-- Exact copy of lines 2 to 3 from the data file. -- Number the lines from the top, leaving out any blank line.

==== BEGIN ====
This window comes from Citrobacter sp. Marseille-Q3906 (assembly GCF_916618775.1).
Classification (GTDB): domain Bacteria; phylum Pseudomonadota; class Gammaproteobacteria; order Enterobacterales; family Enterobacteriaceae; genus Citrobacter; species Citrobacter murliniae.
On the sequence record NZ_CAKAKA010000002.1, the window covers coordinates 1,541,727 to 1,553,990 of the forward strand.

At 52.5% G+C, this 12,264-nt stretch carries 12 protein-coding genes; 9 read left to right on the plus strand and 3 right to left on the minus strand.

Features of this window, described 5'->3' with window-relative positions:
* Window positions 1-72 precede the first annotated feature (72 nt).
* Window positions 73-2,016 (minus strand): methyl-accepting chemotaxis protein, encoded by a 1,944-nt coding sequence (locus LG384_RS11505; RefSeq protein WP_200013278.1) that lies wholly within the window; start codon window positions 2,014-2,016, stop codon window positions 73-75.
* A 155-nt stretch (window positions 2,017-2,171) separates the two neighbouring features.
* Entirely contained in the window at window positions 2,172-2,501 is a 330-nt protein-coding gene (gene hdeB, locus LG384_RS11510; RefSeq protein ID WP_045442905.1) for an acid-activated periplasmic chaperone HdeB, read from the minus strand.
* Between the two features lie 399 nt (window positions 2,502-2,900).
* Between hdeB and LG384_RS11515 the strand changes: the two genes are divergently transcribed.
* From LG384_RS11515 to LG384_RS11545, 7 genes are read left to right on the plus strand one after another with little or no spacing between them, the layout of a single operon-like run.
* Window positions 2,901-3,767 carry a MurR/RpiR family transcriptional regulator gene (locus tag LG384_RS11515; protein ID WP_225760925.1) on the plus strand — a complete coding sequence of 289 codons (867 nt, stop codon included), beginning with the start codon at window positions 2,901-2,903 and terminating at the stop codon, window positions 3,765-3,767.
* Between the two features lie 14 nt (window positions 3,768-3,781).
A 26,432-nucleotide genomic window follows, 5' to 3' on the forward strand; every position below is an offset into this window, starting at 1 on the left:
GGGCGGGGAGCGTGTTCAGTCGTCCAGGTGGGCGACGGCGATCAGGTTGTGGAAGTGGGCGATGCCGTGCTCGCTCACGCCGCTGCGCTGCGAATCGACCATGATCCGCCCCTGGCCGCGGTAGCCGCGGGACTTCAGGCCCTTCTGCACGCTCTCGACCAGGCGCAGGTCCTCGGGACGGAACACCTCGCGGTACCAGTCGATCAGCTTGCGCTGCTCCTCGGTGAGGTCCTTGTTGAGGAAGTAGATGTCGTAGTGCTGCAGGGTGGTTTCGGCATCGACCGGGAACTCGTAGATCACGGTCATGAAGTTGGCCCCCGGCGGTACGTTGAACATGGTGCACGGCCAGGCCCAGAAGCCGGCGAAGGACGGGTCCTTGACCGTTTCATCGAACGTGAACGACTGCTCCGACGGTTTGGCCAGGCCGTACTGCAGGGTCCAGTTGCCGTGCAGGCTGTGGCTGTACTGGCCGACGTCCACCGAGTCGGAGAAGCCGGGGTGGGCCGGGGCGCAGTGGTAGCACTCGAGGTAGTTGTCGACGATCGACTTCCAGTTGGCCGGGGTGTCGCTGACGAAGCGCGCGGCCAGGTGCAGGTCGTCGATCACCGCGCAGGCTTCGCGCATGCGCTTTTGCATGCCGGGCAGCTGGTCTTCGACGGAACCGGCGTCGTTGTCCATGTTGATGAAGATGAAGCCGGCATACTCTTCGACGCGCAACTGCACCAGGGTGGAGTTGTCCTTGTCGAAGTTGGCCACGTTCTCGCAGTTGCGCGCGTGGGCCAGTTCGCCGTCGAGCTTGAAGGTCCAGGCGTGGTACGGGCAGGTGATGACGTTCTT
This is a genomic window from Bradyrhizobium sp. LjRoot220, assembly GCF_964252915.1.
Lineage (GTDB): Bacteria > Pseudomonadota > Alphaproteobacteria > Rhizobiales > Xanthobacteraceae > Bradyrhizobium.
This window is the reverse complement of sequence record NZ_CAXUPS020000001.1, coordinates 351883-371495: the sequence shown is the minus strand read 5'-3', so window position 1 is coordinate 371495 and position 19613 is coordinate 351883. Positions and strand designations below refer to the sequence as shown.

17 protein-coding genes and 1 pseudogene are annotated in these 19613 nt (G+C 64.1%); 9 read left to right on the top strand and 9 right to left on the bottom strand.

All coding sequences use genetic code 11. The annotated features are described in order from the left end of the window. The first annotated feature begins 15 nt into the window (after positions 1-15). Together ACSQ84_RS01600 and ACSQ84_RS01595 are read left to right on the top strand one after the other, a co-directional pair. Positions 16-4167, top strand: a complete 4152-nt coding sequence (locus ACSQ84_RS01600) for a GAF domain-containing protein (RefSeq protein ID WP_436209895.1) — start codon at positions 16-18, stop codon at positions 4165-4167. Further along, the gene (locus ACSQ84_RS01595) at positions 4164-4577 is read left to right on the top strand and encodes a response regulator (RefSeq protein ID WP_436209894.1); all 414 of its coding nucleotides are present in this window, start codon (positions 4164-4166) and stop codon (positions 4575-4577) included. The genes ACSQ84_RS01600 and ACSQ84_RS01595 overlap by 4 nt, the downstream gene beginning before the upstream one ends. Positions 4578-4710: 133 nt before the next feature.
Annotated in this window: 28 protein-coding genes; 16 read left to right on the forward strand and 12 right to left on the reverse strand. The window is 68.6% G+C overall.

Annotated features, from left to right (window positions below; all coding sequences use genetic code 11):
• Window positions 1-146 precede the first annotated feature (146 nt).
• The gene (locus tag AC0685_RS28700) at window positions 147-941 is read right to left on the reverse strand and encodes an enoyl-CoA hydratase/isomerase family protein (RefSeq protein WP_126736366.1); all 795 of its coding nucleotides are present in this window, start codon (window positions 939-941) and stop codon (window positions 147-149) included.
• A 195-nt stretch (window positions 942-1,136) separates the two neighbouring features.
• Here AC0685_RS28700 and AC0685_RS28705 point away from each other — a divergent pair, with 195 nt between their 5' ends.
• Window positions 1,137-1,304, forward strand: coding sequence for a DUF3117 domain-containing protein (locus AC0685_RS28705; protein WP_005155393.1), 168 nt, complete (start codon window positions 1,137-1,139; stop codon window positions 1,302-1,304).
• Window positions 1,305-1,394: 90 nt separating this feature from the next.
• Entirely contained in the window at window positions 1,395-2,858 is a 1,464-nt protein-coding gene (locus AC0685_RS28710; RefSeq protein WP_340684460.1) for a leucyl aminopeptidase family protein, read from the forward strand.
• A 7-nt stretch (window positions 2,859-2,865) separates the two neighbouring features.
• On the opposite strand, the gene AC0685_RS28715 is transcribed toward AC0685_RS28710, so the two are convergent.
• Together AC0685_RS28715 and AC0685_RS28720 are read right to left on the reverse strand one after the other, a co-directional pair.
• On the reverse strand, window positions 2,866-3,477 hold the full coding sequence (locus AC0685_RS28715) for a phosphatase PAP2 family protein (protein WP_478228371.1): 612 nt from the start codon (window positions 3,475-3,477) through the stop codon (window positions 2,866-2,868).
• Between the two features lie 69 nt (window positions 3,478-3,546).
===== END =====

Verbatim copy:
Classification (GTDB): domain Bacteria; phylum Pseudomonadota; class Gammaproteobacteria; order Enterobacterales; family Enterobacteriaceae; genus Citrobacter; species Citrobacter murliniae.
On the sequence record NZ_CAKAKA010000002.1, the window covers coordinates 1,541,727 to 1,553,990 of the forward strand.